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Minority Enrollment Down at Florida’s Public Law Schools; UF Dean Concerned

Posted Jun 27, 2011 12:42 PM CDT
By Sarah Mui

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The National Law School Admission Council reported last week that black enrollment at the University of Florida Levin College of Law dropped 10 percent between fall 2006 and 2010.

And at the Orlando, Fla.-based law school of historically black college Florida A&M University, Hispanic enrollment dropped by a third between 2008 and 2010, the Orlando Sentinel reported. University of Florida officials blamed part of the enrollment losses on its decision to cut the number of law students in its program in 2009.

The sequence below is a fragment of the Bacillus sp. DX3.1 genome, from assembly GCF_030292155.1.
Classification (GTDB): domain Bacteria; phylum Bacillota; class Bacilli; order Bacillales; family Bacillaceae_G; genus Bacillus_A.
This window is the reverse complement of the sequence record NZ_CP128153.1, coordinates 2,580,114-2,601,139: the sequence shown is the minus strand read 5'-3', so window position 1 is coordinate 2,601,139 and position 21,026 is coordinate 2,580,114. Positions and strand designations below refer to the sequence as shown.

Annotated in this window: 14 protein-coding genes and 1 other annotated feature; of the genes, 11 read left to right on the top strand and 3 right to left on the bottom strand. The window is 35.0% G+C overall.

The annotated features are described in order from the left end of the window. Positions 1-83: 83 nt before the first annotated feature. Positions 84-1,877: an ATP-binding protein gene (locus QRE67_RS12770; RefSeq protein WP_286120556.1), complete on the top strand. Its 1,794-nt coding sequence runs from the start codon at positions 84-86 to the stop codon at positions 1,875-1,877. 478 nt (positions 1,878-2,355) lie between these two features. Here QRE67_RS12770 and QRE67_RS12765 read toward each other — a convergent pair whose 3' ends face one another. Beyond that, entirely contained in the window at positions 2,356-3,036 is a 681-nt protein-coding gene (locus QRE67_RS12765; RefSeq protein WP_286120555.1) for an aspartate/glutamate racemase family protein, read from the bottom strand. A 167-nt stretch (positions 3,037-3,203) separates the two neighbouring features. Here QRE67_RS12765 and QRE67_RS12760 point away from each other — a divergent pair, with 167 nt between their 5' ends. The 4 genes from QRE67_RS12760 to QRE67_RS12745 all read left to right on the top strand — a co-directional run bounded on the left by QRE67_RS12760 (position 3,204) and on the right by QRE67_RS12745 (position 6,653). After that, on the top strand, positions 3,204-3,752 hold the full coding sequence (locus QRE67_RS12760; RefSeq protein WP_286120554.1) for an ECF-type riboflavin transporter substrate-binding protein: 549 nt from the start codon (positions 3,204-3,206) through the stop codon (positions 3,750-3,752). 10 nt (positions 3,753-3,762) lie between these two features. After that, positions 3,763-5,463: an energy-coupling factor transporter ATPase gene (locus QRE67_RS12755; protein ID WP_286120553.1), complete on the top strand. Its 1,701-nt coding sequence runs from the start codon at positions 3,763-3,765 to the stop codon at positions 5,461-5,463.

According to state records, more than 85 percent of judges in Florida's county, circuit, district and Supreme Court systems are white, the Orlando Sentinel reports. Meanwhile, according to 2010 U.S. Census data, 16 percent of Floridians are black and 23 percent are Hispanic.

"If the legal profession does not appear to be broadly representative of our nation's population, then I'm concerned people will lose confidence in how the justice system is administered," University of Florida law dean Robert Jerry told the Sentinel. "And if that happens, the very fabric of our democracy could be in peril."

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